By Lauren Young
Verizon Wireless is launching the 5G network nationwide in 2018, which will mean increased data capacity, fewer delayed connections and longer battery life for phone users.
4G is currently the standard network used by smartphones. While 5G will not replace 4G LTE technology, it will enable a larger diversity of applications that 4G cannot perform. The high-speed mobile phone network offers up to 50 times the bandwidth currently available on 4G networks, which will allow users to download the equivalent of three television episodes per second.
So, what exactly does 5G mean for you?
For one, it means faster speed. 5G will reduce download times to mere nanoseconds, resulting in speeds 50 to 100 times faster than current 4G speeds. While today’s 4G base stations contain a dozen ports for antennas to handle all the cellular traffic, incoming 5G base stations will be able to support about 100 ports, which means more signals can be sent and received from more users at once.
“In addition to speed, 5G will also bring much lower latency,” said David Weissman, Verizon Wireless’ northeast public relations manager. Latency, which refers to delayed messages and signal sending, will also be “very important for evolving technologies such as 3D robotics and surgery,” said Weissman. These complex tasks could benefit from 5G as they would allow real-time commands to be issued and received instantly.
Another key feature of the transition from 4G to 5G is a change in network architecture. Providers are currently experimenting with broadcasting on millimeter waves, which use higher frequencies than the radio waves that have long been used by mobile phones. One major drawback to these waves is that they cannot easily penetrate through buildings, which will make 5G’s new technology of small cells useful, explained Weissman.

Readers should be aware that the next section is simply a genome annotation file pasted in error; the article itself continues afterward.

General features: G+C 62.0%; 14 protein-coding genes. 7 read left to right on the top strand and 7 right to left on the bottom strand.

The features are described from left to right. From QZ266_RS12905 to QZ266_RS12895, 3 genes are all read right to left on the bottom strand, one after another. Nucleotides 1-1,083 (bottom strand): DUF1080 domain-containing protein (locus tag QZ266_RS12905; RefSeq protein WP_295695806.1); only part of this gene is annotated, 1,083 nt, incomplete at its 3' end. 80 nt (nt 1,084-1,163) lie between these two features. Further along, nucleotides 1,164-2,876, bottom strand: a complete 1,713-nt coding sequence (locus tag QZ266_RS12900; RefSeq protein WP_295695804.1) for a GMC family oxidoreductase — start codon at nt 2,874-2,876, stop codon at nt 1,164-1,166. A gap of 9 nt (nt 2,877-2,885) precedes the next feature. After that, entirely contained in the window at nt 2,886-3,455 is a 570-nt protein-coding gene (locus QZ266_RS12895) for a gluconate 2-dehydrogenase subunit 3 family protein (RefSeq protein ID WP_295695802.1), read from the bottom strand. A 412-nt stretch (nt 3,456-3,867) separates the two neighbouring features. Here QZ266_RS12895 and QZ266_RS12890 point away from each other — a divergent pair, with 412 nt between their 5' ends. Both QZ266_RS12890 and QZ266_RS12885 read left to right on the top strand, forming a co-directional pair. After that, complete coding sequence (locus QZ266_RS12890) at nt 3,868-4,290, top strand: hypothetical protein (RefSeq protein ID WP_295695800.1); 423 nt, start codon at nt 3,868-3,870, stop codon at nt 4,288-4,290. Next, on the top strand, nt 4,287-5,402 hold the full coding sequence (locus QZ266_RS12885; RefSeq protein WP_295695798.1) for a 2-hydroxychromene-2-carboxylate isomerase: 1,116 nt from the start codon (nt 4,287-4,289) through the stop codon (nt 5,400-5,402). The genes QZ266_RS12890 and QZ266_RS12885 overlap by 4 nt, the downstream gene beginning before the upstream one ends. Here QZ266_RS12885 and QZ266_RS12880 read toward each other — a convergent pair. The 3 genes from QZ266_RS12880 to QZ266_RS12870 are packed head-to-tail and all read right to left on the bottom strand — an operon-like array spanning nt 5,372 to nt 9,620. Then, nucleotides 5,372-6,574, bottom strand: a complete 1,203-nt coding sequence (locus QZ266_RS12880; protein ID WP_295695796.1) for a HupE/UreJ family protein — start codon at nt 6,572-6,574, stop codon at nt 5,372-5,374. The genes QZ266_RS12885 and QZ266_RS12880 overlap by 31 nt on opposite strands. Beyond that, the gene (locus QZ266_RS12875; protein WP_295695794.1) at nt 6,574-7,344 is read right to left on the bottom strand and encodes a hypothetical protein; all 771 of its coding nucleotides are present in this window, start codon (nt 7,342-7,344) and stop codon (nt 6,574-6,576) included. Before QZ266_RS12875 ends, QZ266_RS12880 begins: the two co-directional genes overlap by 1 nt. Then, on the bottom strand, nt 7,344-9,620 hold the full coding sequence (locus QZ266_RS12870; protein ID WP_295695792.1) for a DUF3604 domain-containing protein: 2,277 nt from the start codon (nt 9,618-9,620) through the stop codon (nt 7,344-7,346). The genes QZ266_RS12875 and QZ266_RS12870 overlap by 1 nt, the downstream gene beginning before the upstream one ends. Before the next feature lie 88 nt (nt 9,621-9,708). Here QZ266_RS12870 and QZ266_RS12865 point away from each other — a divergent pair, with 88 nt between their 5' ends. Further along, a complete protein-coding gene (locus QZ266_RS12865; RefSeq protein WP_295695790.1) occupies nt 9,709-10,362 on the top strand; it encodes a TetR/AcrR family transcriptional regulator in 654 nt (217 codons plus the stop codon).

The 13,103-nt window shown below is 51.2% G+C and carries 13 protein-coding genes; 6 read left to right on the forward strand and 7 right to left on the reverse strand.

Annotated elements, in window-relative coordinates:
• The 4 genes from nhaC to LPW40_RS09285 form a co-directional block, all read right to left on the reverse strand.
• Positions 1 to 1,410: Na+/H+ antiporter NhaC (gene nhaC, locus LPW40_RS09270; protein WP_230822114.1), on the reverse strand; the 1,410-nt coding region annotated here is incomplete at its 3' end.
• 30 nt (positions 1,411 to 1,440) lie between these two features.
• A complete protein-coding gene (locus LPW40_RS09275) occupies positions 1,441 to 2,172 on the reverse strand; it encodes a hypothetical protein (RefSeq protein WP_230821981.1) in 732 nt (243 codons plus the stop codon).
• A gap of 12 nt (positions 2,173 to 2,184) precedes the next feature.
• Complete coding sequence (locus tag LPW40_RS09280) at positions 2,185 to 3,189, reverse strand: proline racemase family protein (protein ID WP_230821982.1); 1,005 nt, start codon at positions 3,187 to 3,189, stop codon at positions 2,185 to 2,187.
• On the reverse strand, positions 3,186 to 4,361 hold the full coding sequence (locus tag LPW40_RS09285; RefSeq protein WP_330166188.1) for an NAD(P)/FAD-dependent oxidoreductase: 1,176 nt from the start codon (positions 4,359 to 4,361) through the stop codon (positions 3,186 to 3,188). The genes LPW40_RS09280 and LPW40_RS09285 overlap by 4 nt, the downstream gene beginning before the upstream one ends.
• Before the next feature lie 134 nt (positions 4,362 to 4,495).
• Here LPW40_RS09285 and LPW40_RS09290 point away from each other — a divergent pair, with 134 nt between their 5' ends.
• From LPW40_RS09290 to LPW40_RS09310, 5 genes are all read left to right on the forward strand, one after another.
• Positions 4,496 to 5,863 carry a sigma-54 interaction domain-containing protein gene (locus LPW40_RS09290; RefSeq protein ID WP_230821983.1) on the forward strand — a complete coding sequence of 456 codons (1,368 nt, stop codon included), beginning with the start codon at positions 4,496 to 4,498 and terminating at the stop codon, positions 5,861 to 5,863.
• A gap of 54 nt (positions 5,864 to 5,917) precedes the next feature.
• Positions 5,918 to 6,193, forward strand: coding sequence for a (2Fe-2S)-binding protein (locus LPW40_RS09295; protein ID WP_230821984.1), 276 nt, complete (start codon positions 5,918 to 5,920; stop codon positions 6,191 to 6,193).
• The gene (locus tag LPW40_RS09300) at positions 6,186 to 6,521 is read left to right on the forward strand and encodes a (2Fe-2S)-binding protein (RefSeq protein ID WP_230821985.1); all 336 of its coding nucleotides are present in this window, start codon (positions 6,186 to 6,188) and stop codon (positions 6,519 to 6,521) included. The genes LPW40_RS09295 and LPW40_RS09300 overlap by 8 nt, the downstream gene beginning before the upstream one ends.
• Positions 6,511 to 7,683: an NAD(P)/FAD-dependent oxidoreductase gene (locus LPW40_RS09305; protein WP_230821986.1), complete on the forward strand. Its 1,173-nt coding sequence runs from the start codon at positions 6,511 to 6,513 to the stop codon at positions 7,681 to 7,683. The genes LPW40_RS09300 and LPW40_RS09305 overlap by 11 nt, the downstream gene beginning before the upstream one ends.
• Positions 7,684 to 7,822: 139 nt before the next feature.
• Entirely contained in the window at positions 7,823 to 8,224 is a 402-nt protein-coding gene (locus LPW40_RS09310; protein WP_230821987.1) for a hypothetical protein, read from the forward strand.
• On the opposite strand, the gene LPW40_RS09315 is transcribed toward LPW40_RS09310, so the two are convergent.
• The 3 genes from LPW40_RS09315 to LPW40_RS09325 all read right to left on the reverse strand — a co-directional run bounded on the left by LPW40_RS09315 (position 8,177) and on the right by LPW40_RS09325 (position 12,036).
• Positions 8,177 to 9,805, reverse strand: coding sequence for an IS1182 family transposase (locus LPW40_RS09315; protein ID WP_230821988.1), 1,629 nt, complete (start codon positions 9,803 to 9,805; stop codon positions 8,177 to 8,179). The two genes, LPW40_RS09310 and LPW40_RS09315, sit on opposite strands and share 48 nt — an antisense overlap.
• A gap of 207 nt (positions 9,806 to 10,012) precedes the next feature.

Small cells are miniature base stations that require minimal power to operate, and compared to traditional cellular towers, these small cells can be bolted to light poles and the sides of buildings rather than requiring separate towers.
“Local towns and cities will have their own permitting statutes in place when it comes to when and where the base stations will be placed,” said Weissman.
In Fayetteville recently, which does not currently have any laws in place prohibiting 5G base stations, a special use permit for a wireless base station to be set up on a utility pole was turned down by the Fayetteville Planning Board on Oct. 2 of last year. The permit was for a personal residence on Woodmancy Lane.
“It was not approved,” said Fayetteville Mayor Mark Olsen.
The New York Senate Bill S6687, originally proposed in 2017, is currently in committee to prohibit the attachment of small cells to existing utility in certain circumstances.
The rollout of 5G will be a gradual process rather than an immediate one, taking place over a period of years rather than all at once.
Its launch will first arrive as residential 5G broadband with a “fixed connection,” said Weissman, “meaning that it will be for individual homes and residences.”
While faster internet and better connection is always a plus, some cell phone users are becoming concerned about the effects of cell phone radiation and how it could harm them in the long run.
Multiple studies released have indicated possible health risks associated with 5G radiation. In a 2013 study performed by researchers at the Hebrew University of Jerusalem, researchers found that when 60 GHz waves and radio waves penetrated skin, it could increase the risk of skin disease, inflammation and possibly cancer. In 2011, the World Health Organization classified radio frequency radiation as a class 2B carcinogen.
While some studies provide insight on the physiological impact of 5G, additional research is still required to confirm its negative impacts.
5G testing will begin in Sacramento, Calif., and will later be tested out at five undetermined locations toward the end of the year. “The phones of today are simply not 5G ready,” said Weissman. “We’re still in the early stages of everything.”
The launch is expected toward the middle of the year. Mobile carriers have not yet released the proposed rates of 5G yet.
Jason Emerson is editor of the Cazenovia Republican and Eagle Bulletin newspapers.